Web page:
The invention consists in the novel parts, constructions, arrangements, combinations, and improvements shown and described.

' The accompanying drawings, which are incorporated in and constitute a part of this specification, illustrate one embodiment of the invention and, together with the description, serve to explain the principles of the invention.

Of the drawings:

FIG. 1 is a side elevation of the mechanism with the end wall of the outer body removed to show the rotor positioned within the outer body;

' FIG. 2 is a central vertical section of the mechanism taken along the line 2-2 of FIG. 1;

FIG. 3 is a schematic sectional view taken along the line 3-3 of HG. 2 to particularly show the relation between the terminus of the eccentric exit passage and the outer body drain annulus;

FIG. 4 is an exploded perspective view showing the rotor, the rotor bearing, the shaft proper, and the shaft eccentric, all of these pants being displaced for clarity;

FIG. 5 is a diagrammatic sectional view of the rotor, rotor bearing, and eccentric which particularly shows the path of coolant flow from the hollow shaft, through the shaft eccentric, to the rotor bearing, into the rotor proper, back to the bearing, through the shaft ececntric, and into the housing drain annulus (the latter not being shown); this view is taken on the line 5-5 of FIG. 2;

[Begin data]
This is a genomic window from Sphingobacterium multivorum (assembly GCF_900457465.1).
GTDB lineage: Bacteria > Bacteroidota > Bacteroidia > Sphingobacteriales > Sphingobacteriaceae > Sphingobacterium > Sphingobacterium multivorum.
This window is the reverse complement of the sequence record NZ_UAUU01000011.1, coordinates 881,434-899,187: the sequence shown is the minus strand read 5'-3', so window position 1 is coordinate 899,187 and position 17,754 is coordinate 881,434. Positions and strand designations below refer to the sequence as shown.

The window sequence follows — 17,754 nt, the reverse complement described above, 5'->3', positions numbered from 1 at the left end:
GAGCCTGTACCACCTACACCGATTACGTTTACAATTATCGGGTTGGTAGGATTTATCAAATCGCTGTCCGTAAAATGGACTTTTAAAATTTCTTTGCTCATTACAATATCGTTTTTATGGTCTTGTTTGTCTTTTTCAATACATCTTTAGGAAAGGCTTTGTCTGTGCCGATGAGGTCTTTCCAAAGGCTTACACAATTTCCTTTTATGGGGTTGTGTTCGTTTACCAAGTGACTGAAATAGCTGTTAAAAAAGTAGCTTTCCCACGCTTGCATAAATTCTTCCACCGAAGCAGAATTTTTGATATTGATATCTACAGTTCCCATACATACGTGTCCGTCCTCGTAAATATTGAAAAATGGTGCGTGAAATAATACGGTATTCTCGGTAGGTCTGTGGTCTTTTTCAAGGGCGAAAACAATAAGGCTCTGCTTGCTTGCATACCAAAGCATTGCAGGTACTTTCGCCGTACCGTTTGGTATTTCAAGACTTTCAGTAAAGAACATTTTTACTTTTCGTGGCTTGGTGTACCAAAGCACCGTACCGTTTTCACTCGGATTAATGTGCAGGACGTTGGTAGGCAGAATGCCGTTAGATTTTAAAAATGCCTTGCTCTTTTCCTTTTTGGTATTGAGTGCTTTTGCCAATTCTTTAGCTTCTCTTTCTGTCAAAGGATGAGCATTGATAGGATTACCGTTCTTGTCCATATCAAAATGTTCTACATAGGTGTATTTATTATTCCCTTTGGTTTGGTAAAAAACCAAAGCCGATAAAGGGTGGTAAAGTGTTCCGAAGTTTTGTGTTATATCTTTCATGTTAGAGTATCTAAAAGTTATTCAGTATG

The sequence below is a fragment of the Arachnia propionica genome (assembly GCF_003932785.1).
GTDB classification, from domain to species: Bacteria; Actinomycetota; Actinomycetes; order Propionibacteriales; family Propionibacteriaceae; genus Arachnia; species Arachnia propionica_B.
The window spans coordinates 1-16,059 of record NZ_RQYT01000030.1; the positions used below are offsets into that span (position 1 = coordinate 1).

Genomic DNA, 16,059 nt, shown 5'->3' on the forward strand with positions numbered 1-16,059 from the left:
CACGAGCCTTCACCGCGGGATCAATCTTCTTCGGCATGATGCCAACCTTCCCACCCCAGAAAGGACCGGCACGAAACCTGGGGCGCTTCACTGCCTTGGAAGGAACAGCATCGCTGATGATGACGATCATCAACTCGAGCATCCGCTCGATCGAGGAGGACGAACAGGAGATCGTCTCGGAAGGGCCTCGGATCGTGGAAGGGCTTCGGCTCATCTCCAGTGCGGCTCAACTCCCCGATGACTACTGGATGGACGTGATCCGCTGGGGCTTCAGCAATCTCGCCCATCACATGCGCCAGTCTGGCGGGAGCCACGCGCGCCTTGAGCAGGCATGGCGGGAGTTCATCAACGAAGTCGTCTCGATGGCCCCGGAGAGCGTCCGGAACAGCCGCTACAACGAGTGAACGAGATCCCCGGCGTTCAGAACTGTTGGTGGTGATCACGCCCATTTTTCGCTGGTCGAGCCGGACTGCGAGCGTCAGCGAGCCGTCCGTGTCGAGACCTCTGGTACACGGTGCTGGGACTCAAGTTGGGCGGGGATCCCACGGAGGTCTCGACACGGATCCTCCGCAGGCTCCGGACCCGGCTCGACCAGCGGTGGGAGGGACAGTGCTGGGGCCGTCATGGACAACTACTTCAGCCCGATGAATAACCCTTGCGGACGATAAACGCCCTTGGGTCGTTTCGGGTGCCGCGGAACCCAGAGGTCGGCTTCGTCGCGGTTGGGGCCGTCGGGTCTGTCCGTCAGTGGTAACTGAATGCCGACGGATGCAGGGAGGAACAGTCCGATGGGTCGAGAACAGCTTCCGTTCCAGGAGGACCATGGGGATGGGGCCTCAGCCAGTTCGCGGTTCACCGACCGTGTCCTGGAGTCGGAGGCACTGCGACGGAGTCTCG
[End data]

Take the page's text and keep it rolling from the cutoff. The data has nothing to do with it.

FIG. -6 is a sectional view taken along the line 6-6 of :FIG. 5 which shows the path of coolant flow from the central annulus of the bearing into the inlet manifold of the finned rotor coolant passages and from the manifold into the finned passages themselves;

FIG. 7 is a sectional view taken along the line 7-7 of FIG. 5 showing the path of coolant flow from the finned rotor coolant passages'into the rotor outlet manifold, and from there into the exit annulus of the rotor bearing;

FIG. 8 is an exploded schematic perspective view of the rotor, rotor bearing, shaft eccentric, and shaft proper with the shaft and shaft'eccentric displaced for clarity; this view which is shown in partially broken out section shows schematically the flow path of coolant fluid through the combined cooling and lubrication system which serves the rotor, rotor bearing, and shaft.